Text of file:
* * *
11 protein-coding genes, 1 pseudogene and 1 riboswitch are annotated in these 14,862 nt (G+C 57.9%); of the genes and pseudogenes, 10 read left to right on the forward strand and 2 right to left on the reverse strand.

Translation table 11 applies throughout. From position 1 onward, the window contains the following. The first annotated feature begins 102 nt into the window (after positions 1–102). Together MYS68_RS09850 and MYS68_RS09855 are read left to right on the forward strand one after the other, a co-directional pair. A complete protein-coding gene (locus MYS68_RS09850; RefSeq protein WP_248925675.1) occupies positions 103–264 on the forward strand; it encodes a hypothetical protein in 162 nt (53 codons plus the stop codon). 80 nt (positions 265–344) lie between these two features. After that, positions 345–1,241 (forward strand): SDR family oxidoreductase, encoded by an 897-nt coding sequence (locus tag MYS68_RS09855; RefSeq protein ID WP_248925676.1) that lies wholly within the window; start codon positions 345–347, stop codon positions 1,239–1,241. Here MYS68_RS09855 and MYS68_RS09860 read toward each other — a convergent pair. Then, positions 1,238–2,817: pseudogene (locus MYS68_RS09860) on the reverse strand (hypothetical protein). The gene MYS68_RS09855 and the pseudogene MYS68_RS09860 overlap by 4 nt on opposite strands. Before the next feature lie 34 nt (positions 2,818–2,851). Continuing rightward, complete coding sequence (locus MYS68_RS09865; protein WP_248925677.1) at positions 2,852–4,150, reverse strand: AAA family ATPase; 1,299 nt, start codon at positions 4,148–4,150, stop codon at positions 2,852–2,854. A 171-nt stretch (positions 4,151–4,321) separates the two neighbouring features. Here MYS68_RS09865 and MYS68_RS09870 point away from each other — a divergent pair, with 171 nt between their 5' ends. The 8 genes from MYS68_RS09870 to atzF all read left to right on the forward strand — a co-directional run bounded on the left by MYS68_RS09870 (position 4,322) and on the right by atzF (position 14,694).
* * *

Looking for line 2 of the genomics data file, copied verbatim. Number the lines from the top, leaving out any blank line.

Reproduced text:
Translation table 11 applies throughout. From position 1 onward, the window contains the following. The first annotated feature begins 102 nt into the window (after positions 1–102). Together MYS68_RS09850 and MYS68_RS09855 are read left to right on the forward strand one after the other, a co-directional pair. A complete protein-coding gene (locus MYS68_RS09850; RefSeq protein WP_248925675.1) occupies positions 103–264 on the forward strand; it encodes a hypothetical protein in 162 nt (53 codons plus the stop codon). 80 nt (positions 265–344) lie between these two features. After that, positions 345–1,241 (forward strand): SDR family oxidoreductase, encoded by an 897-nt coding sequence (locus tag MYS68_RS09855; RefSeq protein ID WP_248925676.1) that lies wholly within the window; start codon positions 345–347, stop codon positions 1,239–1,241. Here MYS68_RS09855 and MYS68_RS09860 read toward each other — a convergent pair. Then, positions 1,238–2,817: pseudogene (locus MYS68_RS09860) on the reverse strand (hypothetical protein). The gene MYS68_RS09855 and the pseudogene MYS68_RS09860 overlap by 4 nt on opposite strands. Before the next feature lie 34 nt (positions 2,818–2,851). Continuing rightward, complete coding sequence (locus MYS68_RS09865; protein WP_248925677.1) at positions 2,852–4,150, reverse strand: AAA family ATPase; 1,299 nt, start codon at positions 4,148–4,150, stop codon at positions 2,852–2,854. A 171-nt stretch (positions 4,151–4,321) separates the two neighbouring features. Here MYS68_RS09865 and MYS68_RS09870 point away from each other — a divergent pair, with 171 nt between their 5' ends. The 8 genes from MYS68_RS09870 to atzF all read left to right on the forward strand — a co-directional run bounded on the left by MYS68_RS09870 (position 4,322) and on the right by atzF (position 14,694).